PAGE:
Filmmaker Vikramaditya Motwane’s Indi(r)a’s Emergency, as per its name, throws light at the period where India’s then Prime Minister Indira Gandhi imposed the Emergency in 1975, which led to the curtailment of basic rights of the citizens and utter chaos. While doing that, the movie, which is produced by Applause Entertainment, also succeeds in indirectly stating that the dark period is relevant even today.
Indi(r)a’s Emergency is a documentary which is not at all narrated like a documentary. The film is, in fact, is as gripping as a dramatic thriller. Instead of showing different individuals merely speaking on the screen on the subject, the film, for more than 95% of its time, uses visuals from plenty of archival footage along with an impactful narration by lyricist-cum-actor Swanand Kirkire. The script is not only crisp and to-the-point but also filled with powerful and witty dialogues.
The film narrates the story like any other fictitious drama. Although Indira Gandhi’s tenure as the PM starts in 1971, the movie begins from 1942 onwards when MK Gandhi’s Quit India Movement is in full flow. After building the back story, the screenplay gradually brings Indira Gandhi in the picture.
The film, basically, shows the rise, fall and the rise of Indira Gandhi as the country’s PM. The character arc of the protagonist is finely created and this is what largely makes Indi(r)a’s Emergency much more than a documentary. Without making any actor play the former PM, the film triumphs in building her character like any other powerful protagonist who gradually becomes obsessed with power. The makers have wonderfully used animation to depict incidents for which no footage is available, especially the courtroom scenes.
The movie doesn’t hold back when it comes to portraying the horrors of Emergency and how the then establishment made it look like a successful exercise. Madhur Bhandarkar’s feature film on the same subject titled Indu Sarkar (2017) had succeeded in throwing light on the atrocities by the then government, which have been brushed under the carpet over the decades, but Indi(r)a’s Emergency goes beyond that despite being a documentary. The whole episode of the government machinery literally wiping out the entire Turkman Gate locality is the boldest part of the movie. Similarly, the exploration of the character of Indira’s son Sanjay Gandhi forms a major part of the film.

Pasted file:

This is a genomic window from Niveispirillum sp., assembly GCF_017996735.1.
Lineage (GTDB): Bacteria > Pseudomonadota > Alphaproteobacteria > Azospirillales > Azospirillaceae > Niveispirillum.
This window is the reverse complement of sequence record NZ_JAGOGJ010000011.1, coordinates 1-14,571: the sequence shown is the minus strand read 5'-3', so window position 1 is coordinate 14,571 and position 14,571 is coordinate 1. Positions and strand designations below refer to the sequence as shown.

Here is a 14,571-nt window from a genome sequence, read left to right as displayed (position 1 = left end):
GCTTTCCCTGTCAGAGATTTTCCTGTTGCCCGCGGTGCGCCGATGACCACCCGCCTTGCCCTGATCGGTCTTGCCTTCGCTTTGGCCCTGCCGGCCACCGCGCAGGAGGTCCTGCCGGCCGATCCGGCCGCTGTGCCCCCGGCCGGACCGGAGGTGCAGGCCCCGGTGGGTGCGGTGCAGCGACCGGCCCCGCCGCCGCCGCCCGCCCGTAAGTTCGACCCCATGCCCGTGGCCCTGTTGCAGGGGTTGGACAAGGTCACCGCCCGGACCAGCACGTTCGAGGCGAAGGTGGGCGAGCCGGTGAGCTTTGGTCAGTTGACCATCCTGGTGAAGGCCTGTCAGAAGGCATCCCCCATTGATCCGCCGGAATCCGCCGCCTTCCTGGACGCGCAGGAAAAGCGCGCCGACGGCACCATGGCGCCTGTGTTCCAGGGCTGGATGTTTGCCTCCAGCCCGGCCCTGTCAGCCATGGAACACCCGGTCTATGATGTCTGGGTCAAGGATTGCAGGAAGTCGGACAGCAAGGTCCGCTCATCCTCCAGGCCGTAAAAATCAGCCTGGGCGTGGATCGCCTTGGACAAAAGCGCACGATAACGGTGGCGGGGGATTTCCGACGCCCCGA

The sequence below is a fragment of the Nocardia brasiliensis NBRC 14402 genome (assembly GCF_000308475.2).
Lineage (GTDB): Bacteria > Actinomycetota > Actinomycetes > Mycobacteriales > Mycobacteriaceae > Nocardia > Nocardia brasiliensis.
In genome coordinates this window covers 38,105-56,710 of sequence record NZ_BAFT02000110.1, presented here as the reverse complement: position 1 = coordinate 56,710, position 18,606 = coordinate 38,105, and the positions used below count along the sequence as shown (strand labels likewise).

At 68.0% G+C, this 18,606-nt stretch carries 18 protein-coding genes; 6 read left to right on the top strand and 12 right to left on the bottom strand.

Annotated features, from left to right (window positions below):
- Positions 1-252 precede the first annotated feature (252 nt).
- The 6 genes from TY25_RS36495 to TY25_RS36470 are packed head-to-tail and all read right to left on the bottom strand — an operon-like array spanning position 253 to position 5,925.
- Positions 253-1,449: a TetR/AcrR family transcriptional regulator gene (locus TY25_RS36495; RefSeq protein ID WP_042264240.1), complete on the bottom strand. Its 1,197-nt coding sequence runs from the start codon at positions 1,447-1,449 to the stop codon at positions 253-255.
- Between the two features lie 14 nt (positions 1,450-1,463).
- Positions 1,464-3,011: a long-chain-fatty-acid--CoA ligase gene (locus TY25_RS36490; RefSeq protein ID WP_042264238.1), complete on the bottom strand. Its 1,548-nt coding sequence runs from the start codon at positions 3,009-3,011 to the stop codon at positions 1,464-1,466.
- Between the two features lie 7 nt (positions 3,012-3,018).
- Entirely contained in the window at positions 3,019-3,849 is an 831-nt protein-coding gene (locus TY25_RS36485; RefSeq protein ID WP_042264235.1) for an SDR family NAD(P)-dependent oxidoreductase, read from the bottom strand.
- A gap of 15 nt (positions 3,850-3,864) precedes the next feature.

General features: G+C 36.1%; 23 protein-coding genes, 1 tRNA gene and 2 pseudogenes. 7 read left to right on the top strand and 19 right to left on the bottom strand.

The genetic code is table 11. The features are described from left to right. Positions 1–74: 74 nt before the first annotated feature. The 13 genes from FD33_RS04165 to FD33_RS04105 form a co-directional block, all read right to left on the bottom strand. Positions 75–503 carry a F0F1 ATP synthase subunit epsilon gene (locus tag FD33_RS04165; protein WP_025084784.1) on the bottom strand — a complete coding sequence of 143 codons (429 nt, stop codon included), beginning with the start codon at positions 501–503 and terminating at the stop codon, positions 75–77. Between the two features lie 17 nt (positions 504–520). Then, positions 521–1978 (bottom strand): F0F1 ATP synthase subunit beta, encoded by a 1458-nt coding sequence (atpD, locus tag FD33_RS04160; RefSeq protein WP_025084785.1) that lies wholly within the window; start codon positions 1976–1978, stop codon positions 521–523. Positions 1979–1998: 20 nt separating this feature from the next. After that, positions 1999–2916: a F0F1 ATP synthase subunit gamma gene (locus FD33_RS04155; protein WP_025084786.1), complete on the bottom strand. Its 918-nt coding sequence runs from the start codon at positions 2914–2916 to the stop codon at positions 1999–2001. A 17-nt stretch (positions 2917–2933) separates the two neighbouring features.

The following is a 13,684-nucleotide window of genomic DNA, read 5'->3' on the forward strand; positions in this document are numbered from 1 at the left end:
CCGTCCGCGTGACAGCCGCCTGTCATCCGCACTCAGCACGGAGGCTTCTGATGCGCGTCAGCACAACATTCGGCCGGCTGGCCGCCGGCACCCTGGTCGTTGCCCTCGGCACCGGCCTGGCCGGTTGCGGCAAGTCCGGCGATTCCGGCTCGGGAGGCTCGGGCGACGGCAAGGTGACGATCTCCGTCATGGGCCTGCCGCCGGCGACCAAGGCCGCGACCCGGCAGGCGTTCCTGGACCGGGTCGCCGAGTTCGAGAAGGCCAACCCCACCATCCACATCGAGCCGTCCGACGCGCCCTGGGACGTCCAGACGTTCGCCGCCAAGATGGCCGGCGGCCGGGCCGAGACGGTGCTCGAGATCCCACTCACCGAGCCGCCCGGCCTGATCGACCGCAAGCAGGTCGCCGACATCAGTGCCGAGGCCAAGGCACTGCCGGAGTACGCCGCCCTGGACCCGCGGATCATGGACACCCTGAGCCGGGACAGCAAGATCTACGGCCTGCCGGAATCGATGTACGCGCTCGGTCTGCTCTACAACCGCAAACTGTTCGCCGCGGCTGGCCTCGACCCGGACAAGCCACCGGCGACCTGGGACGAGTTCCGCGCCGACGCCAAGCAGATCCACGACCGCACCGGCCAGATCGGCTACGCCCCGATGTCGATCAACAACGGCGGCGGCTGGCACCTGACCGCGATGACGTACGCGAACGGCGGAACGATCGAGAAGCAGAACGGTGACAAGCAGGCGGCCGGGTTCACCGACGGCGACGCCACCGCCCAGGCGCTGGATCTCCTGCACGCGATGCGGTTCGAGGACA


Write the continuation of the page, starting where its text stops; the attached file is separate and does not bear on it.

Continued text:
Relevance in today’s times:
A major reason why Indi(r)a’s Emergency appeals to this extent is because of its relevance in the contemporary times, although the makers never spell this out. A number of happenings and incidents one sees in the film reflect the current situation in the country. Labeling failures as masterstroke is something we have been witnessing in today’s times along with the curtailment of the free press and witch hunting of the opposition, although not officially like during the Emergency.
Interestingly, the movie also features video opinions of the common citizens who had become fans of the then regime and started believing that Emergency was a blessing. But what takes the cake is a naïve citizen powerfully proclaiming that as the Emergency has managed to do ‘so much good’ for the nation, it should be imposed even more. If this wasn’t enough, the movie ends with a powerful quote from Dr Babasaheb Ambedkar – “Bhakti in religion may be a road to the salvation of the soul. But in politics, Bhakti or hero-worship is a sure road to degradation and to eventual dictatorship.”
Indi(r)a’s Emergency is neither for the fans of the previous or the current regime. It’s basically aimed at the citizens who are concerned for the nation and don’t want dark chapters of the history being repeated.
Rating: 4.5 out of 5
Indi(r)a’s Emergency was premiered at the MAMI Film Festival in Mumbai on October 28, 2023